New York, as one of the most historic city, has so many landmarks like THE DAKOTA and Trinity Church. Some of them are built 10 years ago, and some others have more than 200 years of history. How would their combination look like on a map? How about they appear with time passing by? What if their height distinguishes them by color? I choose only main Manhattan to create my temporal map due to most of the historic buildings there.
I got inspiration from the famous and impressive map BREATHING CITY showed in last class. That was also the first time for me to know the name “Temporal Map.”
Temporal maps look amazing for me is because they could catch the audience’s attention just by the first look. They also could tell a story themselves without any additional explanation. Of course, they have distractions about data and theme, such as cyclic or historical themes.
Also, this map’s color scheme, bright colors with a black background, looks fantastic. Due to it seems like lighting, it matches the creator’s theme more. I love this decent style a lot even though my map’s idea won’t be lighting related.
Tools & Dataset
NYC Open Data: Explore and get open data on it. Its advantage is that most of the data is super clean and has the location data which could be read by Carto.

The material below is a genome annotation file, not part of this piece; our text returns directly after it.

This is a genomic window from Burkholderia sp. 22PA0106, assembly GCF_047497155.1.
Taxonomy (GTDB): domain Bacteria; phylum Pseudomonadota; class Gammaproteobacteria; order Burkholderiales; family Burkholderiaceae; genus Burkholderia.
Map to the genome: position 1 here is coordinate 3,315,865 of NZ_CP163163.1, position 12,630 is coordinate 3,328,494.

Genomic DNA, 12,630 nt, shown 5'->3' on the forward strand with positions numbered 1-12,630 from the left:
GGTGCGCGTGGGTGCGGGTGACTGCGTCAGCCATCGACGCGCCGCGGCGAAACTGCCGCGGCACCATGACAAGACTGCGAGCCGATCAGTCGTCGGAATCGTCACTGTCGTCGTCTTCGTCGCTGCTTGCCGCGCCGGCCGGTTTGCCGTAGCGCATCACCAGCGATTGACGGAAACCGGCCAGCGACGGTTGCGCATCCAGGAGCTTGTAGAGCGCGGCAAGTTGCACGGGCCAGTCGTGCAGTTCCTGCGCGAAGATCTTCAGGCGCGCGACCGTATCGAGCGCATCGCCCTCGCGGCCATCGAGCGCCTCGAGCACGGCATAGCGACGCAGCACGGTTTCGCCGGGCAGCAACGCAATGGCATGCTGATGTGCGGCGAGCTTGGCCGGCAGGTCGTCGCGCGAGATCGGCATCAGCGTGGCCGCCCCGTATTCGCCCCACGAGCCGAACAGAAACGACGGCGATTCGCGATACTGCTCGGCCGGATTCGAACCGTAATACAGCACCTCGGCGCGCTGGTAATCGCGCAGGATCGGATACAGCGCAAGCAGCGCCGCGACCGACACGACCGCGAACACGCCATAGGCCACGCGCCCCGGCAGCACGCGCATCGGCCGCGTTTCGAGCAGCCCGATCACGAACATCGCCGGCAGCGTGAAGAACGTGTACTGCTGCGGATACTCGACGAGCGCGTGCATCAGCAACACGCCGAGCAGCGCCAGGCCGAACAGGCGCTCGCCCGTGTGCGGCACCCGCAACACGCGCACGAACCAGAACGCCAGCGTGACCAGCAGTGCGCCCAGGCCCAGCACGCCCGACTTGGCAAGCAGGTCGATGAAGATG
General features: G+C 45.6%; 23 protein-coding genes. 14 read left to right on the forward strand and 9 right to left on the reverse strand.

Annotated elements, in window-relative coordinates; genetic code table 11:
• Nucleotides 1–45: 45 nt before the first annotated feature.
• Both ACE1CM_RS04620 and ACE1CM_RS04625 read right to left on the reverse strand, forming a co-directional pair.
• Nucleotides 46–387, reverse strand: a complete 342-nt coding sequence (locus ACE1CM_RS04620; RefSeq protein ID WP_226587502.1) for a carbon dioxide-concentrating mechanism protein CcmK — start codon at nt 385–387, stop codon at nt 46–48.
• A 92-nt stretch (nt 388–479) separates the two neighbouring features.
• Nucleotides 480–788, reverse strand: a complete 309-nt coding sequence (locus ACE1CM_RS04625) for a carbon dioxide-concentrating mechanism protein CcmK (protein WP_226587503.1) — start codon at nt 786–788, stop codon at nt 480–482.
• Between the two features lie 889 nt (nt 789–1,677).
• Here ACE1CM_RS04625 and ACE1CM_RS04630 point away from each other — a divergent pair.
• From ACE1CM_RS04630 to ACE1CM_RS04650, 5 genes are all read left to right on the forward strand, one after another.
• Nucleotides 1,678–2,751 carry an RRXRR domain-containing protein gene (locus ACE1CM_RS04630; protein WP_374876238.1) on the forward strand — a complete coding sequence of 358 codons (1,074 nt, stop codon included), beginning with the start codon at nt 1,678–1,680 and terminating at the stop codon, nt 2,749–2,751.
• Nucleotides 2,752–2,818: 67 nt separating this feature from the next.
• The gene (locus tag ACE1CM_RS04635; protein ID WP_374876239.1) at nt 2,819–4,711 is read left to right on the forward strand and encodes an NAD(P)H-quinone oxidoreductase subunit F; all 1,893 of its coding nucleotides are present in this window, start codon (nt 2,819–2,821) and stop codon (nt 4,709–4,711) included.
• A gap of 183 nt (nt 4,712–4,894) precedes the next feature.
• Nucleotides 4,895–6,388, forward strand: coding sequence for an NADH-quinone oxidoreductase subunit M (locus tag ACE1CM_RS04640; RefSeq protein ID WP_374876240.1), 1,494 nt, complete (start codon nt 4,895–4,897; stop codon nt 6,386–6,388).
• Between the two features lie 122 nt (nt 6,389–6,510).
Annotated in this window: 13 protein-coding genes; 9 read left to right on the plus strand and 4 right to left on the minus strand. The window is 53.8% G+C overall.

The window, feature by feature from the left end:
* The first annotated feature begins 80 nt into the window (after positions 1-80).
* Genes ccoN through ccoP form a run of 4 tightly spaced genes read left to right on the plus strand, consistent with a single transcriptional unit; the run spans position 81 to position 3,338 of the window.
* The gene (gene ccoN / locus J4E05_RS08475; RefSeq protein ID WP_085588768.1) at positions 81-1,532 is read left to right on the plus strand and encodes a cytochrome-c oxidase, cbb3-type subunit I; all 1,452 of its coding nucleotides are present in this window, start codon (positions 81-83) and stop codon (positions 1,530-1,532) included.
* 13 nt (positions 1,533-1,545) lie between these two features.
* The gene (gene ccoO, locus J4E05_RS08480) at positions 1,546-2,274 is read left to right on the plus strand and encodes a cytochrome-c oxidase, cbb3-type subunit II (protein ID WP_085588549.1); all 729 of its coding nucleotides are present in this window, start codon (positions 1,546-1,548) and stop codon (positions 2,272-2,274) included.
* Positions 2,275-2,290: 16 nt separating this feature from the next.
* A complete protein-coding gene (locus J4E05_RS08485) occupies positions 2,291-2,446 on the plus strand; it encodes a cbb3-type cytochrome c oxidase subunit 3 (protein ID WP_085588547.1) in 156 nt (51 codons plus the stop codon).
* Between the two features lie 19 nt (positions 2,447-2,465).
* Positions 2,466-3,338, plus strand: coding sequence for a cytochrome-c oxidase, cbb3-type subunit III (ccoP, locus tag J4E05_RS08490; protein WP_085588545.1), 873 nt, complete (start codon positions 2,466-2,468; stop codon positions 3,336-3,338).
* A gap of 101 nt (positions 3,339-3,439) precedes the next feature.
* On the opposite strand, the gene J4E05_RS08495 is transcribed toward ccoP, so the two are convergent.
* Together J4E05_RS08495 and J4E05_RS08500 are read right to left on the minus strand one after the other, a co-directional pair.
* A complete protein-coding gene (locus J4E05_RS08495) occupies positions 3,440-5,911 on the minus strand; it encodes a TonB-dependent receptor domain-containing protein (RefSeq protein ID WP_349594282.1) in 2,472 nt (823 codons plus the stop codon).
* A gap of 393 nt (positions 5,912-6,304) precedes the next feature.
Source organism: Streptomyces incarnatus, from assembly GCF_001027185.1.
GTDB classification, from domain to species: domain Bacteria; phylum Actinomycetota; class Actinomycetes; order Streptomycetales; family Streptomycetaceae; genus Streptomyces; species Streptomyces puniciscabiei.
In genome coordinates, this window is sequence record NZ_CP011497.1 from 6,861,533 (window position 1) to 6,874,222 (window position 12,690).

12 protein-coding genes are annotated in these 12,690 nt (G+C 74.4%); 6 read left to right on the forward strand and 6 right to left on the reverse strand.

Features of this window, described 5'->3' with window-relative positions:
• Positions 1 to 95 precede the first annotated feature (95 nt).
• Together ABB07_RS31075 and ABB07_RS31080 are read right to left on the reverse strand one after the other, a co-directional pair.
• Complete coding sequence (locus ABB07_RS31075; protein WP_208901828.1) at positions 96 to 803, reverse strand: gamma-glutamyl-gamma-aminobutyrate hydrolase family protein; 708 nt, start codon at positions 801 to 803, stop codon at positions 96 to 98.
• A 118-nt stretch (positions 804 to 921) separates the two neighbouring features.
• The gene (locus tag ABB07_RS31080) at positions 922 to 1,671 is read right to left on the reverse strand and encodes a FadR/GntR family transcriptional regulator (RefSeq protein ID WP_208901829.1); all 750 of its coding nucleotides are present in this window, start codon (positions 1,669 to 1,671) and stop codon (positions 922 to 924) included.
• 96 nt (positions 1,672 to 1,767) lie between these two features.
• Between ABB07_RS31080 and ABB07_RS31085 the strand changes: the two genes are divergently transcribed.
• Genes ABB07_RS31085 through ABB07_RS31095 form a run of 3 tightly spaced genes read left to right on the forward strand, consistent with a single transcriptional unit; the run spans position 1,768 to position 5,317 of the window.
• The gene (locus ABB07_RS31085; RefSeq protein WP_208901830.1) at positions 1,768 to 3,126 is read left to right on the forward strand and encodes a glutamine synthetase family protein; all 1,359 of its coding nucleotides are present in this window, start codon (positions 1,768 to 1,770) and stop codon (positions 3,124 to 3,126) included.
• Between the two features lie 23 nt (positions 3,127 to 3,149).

OpenRefine: A data cleaning tool. Nowadays, I don’t open data by Excel anymore because of the messy. OpenRefine is my new best friend who could open and edit my data fast and smart.
Carto: The mapping tool to create, edit my map and add some excellent visualized analysis. It annoyed me a lot due to its marketing strategy, such as decoding limitation of 6000 data or pay to own more.
Adobe Photoshop: Helped me to create the final gif, cut all screenshot and add the legend, etc.
I struggled a lot when I was looking for the perfect data. To be honest, this temporal map is not the first idea that came up to my mind. At first, I tried to make a pizza map of Manhattan. I found the food data without longitude and latitude. Fortunately, it has the address, building and zip code. I tried to decode them to location data in OpenRefine by Google Map’s open API, but it failed because Google closes it or some other reason. Then I used Carto’s decode function, and only keep pizza’s because it has less than 6000 data(more than 6000 data need to upgrade Carto’s account.) Unluckily, the map did not tell a story, so I passed it. After built NYPD complaint map, subway, and open park map, I finally found this historic building data.
I got this data on NYC Open Data, which means I didn’t need to clean them much. The most exciting part of this data was that is had the height of the building and built year. Therefore, I decided to create a temporal map with different colors of height.
The problem I faced here was that Carto only allows animation when there were dots instead of area. However, I didn’t want to give up this idea and decided to make screenshots of every 7 years(or more than 7 but less than 8 years, it was an equal unit automatically given by Carto) from 1800 to 2015.